The purpose and effect of Article 6.15 is to protect mortgagees from mortgagor derelictions with respect to insurance policies on mortgaged property, and thereby to permit mortgagees peace of mind as to the subsistence of insurance coverage on their collateral. Article 6.15 became part of Standard's fire insurance policy as though it were printed there in haec verba. Accordingly, standard could not cancel this fire insurance policy as to the interest of either the SBA or Main Bank because of the failure of Schroeder Enterprises to make timely payments on the premium note, at least not without giving reasonable notice to the mortgagees of its intention to cancel the policies. Citizens State Bank v. American Fire and Casualty Co., 5 cir. 1952,198 F.2d 57, 60; Rio Grande Nat. Life Ins. Co. v. Hardware Dealers Mut. Fire Ins. Co., Tex.Civ.App.1948, 209 S.W.2d 654 (writ ref'd n.r.e.); Feldman v. Costa, Tex.Civ.App.1943, 171 S.W.2d 200, 202 (writ ref'd w.o.m.). The rationale for this result was explained by the Supreme Court of Texas in Camden Fire Ins. Ass'n v. Harold E. Clayton & Co., 1928, 117 Tex. 414, 6 S.W.2d 1029, 1030, as follows:
'The terms of the statute involved are so plain that there can be no doubt whatever that its purpose was to protect the holder of the mortgage, to whom the policy was made payable under the loss payable clause, from 'any act or neglect of the mortgagor.' Since the taking of additional insurance which might otherwise have invalidated the policy was an act of the mortgagor prohibited by the statute, it follows that the policy is not invalid, in so far as the mortgagee, Harold E. Clayton & Co., is concerned.
'The statute in question, in its final analysis, is largely a legislative adoption of the meaning given what has sometimes been called the 'Union Mortgage Clause' by the courts of the country. This clause, among other things, ordinarily provides that the loss, if any, shall be payable to the mortgagee as his interest shall appear, and, further, that the insurance as to the interest of the mortgagee only therein shall not be invalidated by any act or neglect of the mortgagor or owner of the property. The effect of this clause, when attached to the policy, is to make a new and independent contract between the mortgagee and the insurer, and to efect a separate insurance on the mortgagee's interest. Being a separate insurance of the mortgagee's interest, its validity is dependent solely on the acts of the mortgagee, and is not affected by any act or neglect of the mortgagor in violation of the conditions of the policy of which the mortgagee is ignorant. (Authoritites cited).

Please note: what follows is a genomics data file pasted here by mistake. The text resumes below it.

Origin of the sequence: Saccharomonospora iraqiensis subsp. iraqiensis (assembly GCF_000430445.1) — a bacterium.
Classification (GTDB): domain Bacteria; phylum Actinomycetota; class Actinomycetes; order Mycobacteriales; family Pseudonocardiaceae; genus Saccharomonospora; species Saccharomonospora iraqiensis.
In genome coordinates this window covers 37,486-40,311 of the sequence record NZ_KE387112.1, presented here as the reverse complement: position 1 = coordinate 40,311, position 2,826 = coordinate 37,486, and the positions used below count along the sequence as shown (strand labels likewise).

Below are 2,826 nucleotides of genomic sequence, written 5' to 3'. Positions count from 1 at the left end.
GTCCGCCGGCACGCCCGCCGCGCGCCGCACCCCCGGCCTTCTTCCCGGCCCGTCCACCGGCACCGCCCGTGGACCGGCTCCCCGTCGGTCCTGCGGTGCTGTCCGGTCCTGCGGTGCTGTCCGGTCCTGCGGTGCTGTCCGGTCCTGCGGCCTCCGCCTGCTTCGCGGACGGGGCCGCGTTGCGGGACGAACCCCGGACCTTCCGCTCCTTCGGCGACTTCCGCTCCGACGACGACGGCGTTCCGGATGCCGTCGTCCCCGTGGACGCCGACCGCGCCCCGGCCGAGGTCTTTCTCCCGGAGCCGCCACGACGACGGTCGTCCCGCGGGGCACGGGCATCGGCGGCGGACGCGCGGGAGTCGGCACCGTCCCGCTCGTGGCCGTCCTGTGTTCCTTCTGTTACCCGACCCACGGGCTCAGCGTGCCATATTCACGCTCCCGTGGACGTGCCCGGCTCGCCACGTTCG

'A reading of the authorities cited will plainly show that the statute involved is in effect a legislative adoption of the interpretation placed upon the 'Union Mortgage Clause' by the courts of the country, and we see no reason why we should give that statute a construction more restrictive of the rights of the mortgagee than have the court, where it was merely a part of the agreed contract. In fact, the statute as it exists was a part of the contract in this instance, since statutes governing the creation of contracts of this character are to be regarded as parts of the contracts themselves. (Authorities cited).'
We now come to the question of whether under Article 6.15 Standard could effectively cancel the policy as to the SBA by merely giving oral notice to the SBA of its intention prior to cancellation. Although the statute does not specify any circumstances under which a policy may be cancelled as to a mortgagee's interest because of a mortgagor fault, we will assume without deciding that the Texas courts would interpret Article 6.15 to permit such cancellation if the mortgagee had been given reasonable notice prior thereto. Under the circumstances of this case, however, oral notice is not reasonable notice.
If we held otherwise and permitted Standard to escape its mortgagee responsibilities by a mere oral communication of its intention to cancel, we would be undermining the unequivocal statutory protection accorded to mortgagees. We would also frustrate the very purpose of notice, which is to engender responsive options. In today's world of large financial institutions and government agencies, intelligent choices can be made by the entity to be charged with notice only when such notice is channeled to its responsible authorities. Written notice makes for documentary certainty as to time and content. Thus it is reasonable to charge mortgagees with having procedures by which they can properly funnel and act upon written notice. In contrast, the danger is great that oral notice would be given to minions of unascertained status in government agencies and corporate institutions, and would pass no further. We conclude, therefore, that the assurance of mortgagee security has been given too much statutory priority to be subjected to something so impermanent as the spoken word.